Aug. 19, 2008 —
Staff Sgt. Cole Abernethy and Maj. Peter Colt play with Iraqi children in Gaydah village, in Kirkuk province, northeastern Iraq. The Soldiers met with village leaders, Aug. 13 to discuss current developments and civil service projects that will benefit the area.
KIRKUK, Iraq (August 19, 2008) — In the southern Rishad valley of Kirkuk province lies the remote village of Gaydah, located several miles from the nearest highway and even further from the nearest substantial city or district.
Already accustomed to seclusion, the village residents were surprised when Soldiers from the 10th Mountain Division showed up in their community in February. The residents were more surprised when they announced that they would set up operations there, living and working with the residents for the next two months.
Operating from within a schoolhouse in the area, the Soldiers spent the next several weeks meeting with the villagers, providing humanitarian aid, rebuilding infrastructures, and planning future civil service projects.
The mission complete, Soldiers left. But they returned Aug. 20, along with members of the 443rd Civil Affairs Battalion, to receive updates and determine plans of action.
“The people of this village have been wary of the Coalition forces for the past several years because they have seen units come and go, and promises made that were never fulfilled,” said Capt. Gregory Hotaling, commander, Company D, 2-22 Inf. Regt. “We wanted to assure them that we were different, and to help prove our resolve, we lived among them in their impoverished community; experiencing for a short time the life they have always known.”
The community welcomed their friends back with open arms, grateful to see the Soldiers had kept their promise.
Leaders with the two units spent several hours inside the village mayor’s home; discussing the current situation of the area and future projects – while other Soldiers spent time talking and playing with the children outside.
Among the key issues discussed was the plan for a complete transfer of authority regarding the Iraqi infrastructure and planned projects.
“One of our main goals at this point is to put control of all future developments into the hands of the Iraqi people,” said Maj. Peter Colt, 443rd Battalion. “We want Iraqi people in charge of Iraqi projects – using Iraqi money and Iraqi workers as soon as possible, which will further stabilize the country and allow our forces to withdraw. ”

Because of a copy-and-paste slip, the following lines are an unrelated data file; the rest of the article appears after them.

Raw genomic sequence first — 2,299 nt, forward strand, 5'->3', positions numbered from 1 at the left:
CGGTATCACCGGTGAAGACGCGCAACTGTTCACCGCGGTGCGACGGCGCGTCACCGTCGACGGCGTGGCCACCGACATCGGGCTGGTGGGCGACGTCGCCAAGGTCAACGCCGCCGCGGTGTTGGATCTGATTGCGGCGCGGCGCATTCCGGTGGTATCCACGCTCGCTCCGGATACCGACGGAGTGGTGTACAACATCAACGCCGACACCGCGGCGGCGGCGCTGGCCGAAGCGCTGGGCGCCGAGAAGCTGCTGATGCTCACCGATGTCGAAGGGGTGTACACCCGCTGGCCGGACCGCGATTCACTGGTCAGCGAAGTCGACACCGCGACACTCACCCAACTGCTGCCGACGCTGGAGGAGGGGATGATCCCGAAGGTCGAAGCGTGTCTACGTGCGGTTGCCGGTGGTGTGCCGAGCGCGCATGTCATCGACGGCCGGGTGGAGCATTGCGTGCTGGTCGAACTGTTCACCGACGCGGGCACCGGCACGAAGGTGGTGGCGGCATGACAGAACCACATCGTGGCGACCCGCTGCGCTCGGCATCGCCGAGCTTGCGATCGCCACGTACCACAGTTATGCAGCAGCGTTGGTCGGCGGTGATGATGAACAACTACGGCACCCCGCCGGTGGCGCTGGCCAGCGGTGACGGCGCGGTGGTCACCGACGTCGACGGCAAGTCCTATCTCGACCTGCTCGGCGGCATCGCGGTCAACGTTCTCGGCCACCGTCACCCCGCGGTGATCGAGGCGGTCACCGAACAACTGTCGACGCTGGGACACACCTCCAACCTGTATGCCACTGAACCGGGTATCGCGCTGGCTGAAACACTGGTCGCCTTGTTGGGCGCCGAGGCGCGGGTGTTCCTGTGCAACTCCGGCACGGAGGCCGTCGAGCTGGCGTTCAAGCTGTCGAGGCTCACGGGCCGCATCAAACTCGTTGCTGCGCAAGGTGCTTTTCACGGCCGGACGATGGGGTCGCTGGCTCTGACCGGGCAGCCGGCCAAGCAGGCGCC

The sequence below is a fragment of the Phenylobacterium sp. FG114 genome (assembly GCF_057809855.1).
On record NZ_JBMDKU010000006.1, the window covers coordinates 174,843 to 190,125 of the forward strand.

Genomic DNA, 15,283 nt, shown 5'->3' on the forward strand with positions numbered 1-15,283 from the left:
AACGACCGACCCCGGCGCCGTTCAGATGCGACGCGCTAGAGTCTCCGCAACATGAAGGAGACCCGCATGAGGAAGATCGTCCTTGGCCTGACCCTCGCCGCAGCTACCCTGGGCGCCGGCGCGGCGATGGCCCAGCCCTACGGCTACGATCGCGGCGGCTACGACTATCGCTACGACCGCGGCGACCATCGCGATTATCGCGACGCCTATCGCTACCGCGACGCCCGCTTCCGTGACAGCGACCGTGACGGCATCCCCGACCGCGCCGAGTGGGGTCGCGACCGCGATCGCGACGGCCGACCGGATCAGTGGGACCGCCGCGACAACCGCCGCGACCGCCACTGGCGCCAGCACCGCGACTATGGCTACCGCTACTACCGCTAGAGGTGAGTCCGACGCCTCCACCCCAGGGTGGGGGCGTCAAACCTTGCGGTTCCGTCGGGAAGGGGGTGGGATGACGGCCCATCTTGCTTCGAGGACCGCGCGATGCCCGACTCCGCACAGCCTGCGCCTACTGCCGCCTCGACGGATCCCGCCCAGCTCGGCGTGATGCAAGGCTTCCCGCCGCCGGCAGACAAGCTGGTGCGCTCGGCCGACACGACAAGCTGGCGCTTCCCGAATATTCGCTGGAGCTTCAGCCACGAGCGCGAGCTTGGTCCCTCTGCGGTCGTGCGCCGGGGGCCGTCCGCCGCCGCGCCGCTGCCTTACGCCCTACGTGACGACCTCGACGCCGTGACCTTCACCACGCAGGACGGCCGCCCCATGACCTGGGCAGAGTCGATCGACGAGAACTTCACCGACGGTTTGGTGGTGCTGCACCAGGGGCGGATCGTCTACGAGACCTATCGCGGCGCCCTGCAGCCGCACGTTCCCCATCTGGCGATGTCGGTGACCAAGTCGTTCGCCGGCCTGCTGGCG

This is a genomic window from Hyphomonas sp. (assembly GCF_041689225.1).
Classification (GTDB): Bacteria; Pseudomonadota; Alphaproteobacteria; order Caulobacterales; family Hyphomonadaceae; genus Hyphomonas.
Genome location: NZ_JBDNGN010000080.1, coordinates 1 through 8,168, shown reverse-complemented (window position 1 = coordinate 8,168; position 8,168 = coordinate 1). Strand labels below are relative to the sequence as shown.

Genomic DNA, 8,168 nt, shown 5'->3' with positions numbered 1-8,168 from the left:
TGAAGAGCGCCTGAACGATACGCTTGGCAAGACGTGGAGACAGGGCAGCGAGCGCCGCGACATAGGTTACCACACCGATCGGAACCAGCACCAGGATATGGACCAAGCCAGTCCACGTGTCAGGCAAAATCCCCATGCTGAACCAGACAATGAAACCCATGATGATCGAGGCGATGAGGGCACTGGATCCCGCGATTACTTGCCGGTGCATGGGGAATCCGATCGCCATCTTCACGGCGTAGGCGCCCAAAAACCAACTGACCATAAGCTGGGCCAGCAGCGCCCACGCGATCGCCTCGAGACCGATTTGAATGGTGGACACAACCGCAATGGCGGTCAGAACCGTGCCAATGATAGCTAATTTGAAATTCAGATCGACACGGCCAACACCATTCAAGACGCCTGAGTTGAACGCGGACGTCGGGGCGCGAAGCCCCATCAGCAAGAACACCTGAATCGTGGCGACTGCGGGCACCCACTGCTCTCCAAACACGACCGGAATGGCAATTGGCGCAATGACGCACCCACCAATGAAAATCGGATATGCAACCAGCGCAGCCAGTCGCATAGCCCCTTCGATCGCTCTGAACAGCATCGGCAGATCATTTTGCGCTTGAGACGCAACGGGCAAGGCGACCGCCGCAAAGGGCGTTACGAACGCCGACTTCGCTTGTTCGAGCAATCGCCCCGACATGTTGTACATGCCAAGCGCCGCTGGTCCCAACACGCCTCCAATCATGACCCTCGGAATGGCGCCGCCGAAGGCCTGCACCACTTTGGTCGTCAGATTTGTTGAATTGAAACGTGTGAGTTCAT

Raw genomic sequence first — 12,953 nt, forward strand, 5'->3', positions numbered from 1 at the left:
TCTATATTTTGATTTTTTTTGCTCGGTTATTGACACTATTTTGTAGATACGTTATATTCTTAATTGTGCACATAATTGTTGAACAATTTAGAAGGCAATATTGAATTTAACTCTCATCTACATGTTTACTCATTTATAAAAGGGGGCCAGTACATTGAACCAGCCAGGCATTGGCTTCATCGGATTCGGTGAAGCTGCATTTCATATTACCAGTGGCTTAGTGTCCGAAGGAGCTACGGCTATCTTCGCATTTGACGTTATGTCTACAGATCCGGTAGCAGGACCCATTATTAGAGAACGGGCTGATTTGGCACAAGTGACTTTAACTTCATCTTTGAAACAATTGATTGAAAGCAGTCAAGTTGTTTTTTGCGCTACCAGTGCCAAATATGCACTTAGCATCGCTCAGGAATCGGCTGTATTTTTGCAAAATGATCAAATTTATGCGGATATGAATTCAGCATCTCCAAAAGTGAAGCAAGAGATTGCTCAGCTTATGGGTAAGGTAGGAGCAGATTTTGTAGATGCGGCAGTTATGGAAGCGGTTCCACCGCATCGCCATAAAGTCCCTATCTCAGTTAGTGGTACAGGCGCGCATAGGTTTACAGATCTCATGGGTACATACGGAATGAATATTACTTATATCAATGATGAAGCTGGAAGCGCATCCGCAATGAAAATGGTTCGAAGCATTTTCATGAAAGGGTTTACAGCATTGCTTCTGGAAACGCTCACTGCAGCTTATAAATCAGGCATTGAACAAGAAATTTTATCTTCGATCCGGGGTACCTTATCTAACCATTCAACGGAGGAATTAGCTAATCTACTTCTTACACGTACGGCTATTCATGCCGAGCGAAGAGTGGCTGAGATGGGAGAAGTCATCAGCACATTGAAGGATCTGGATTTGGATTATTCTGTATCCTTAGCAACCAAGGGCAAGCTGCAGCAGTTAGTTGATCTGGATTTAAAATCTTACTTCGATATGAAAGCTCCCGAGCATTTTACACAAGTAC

Until recently, the U.S. government has provided American dollars for all projects, with Coalition forces conducting the labor and Iraqi Security Forces following their lead. The focus is now being completely transformed, with the Iraqi people in charge of all future projects, while Coaliton forces step into the background, assisting only when necessary.
Relationships such as the one occurring between American troops and the village of Gaydah are emerging all over the country, signifying the kind of change the world hoped to see when operations first began here.
Such changes have been increasingly evident in the Kirkuk region, where Coaliton forces have witnessed security gains measured as a 67 percent reduction in total attacks across the province, according to military reports.
“No matter how big or small our operations might be, we remain dedicated in our efforts to help the Iraqi people gain a new life,” said Sgt. Kody Lunstrum, 2-22 Inf. Regt. “Despite the best of intentions, it is impossible to change the minds of everyone, but every little bit helps. Each new gesture that makes a difference is another step closer to permanent change.”
Lunstrum’s sentiment is echoed by his fellow Soldiers, who witness positive changes the rest of the world cannot see.
“When I talk to my family and friends back home, they want to know what it’s really like over here and if we are truly making a difference,” Hotaling said. “Each time, I have explained to them the kind of change they have not witnessed yet. Battles and lethal operations have long ago ceased to be priorities. Our focus now is a return to normalcy – living and working and interacting with the Iraqi people. Positive changes are happening every day. They might not be big or flashy, but they are making lasting improvements that have already put victory for the Iraqi people within their reach.”